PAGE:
What's Your Cash Really Worth?
One of the highlights of our beach week on Amelia Island is a restaurant called Shuckers. Pretty good oysters, generally, and that can be a challenge for the warm waters of the southeastern Atlantic. They were admittedly a little bland last Tuesday night.
But we're not cooking or cleaning up, there's fried okra, and the catch really is local and fresh.
My brother and cousin and I go to pay the bill, and I seriously almost fell out of my chair when my cousin pulled out a big wad of cash! Basically, he is a Charleston, SC, lawyer who should know better than to pay for dinner with cash. Even if it is only 130 bucks.
Actually, especially if it's "just" 130 bucks.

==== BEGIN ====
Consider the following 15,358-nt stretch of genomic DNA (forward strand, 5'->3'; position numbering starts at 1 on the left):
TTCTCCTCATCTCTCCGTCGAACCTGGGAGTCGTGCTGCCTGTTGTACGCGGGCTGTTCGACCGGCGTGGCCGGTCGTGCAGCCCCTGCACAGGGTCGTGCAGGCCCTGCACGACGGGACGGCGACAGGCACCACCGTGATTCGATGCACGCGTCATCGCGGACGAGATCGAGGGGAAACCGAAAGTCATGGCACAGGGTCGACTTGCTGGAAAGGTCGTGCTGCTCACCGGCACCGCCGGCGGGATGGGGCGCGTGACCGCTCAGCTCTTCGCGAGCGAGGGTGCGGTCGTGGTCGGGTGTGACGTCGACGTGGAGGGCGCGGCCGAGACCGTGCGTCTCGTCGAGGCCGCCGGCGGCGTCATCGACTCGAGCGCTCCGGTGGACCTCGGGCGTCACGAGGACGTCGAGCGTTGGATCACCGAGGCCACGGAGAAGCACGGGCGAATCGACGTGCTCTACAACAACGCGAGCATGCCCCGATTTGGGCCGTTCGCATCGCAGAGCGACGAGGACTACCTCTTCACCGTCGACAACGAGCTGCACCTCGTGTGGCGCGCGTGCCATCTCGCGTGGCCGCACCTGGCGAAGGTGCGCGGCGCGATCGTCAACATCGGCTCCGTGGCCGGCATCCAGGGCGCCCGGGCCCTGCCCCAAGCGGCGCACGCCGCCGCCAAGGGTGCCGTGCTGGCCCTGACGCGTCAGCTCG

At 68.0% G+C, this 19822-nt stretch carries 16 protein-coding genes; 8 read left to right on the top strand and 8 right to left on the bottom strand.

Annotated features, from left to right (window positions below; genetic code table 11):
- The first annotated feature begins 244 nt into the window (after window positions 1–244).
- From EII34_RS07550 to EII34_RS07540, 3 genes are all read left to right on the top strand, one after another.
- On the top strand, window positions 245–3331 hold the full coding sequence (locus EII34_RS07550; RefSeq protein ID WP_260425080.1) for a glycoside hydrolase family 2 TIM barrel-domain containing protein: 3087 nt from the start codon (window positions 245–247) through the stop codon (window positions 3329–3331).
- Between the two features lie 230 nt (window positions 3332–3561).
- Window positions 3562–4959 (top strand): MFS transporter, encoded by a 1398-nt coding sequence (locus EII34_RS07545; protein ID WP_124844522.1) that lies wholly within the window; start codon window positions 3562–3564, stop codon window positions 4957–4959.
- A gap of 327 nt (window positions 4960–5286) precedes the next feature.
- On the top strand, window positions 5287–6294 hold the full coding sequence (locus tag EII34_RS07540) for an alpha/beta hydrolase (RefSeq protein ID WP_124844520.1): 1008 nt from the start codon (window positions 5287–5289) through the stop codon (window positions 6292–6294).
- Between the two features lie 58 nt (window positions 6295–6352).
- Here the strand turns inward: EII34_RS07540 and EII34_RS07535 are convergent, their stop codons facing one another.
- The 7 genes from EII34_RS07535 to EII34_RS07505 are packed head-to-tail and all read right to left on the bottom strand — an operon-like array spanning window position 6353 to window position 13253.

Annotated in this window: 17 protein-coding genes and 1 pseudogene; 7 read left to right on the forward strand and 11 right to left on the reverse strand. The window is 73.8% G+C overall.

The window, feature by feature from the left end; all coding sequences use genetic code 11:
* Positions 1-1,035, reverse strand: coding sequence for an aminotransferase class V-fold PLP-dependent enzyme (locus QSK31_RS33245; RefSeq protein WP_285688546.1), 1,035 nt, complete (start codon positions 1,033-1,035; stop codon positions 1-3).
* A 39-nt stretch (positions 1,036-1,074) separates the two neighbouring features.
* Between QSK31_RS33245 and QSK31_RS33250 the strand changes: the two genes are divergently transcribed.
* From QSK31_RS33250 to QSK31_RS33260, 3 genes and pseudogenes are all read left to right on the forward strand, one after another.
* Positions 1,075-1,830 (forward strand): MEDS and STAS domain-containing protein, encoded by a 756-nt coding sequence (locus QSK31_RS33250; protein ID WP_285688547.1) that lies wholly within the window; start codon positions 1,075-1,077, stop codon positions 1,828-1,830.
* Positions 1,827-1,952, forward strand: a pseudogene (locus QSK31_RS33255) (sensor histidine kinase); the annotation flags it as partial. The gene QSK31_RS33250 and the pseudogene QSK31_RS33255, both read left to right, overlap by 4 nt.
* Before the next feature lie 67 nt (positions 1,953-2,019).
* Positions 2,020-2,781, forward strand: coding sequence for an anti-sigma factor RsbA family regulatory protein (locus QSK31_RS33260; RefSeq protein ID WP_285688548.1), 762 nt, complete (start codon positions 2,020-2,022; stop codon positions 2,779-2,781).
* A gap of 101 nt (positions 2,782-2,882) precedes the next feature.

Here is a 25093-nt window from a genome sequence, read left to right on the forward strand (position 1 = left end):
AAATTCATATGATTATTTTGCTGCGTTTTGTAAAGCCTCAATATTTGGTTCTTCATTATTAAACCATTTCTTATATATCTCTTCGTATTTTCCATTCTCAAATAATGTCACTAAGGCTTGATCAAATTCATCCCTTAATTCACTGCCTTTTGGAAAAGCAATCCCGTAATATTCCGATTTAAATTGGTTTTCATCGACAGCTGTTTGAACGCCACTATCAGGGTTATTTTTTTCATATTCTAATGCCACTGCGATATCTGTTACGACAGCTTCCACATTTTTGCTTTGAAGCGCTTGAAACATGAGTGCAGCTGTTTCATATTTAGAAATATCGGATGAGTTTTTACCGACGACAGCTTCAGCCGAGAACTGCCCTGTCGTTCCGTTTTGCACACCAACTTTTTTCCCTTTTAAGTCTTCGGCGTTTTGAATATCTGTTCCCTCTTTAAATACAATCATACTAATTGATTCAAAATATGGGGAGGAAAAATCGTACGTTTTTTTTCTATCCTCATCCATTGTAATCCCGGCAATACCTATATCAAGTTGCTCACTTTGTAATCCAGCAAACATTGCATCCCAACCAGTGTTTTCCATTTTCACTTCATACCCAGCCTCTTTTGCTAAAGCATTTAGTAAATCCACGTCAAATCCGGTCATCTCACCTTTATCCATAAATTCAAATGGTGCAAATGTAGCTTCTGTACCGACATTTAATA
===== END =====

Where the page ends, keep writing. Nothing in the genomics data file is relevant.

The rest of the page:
Because for many of us, $130 is what you might call "I deserve it money." Or "WTF" money, if you prefer. Take the fam for dinner and a movie, and *poof*...
Put that meal on a low-interest credit card that you pay off every single month. Take that cash and send it to your online broker. You can't buy stocks on credit. So the cash you spend on mundane stuff like dinners out, gas, and movies will never go to work for you.
Now, obviously, to say that there's a big difference between cash and credit that you pay off every month is a little silly. You get paid by a direct deposit of cash into your bank account. That cash pays the bills, whether it's a credit card bill or a direct cash payment for groceries or gas.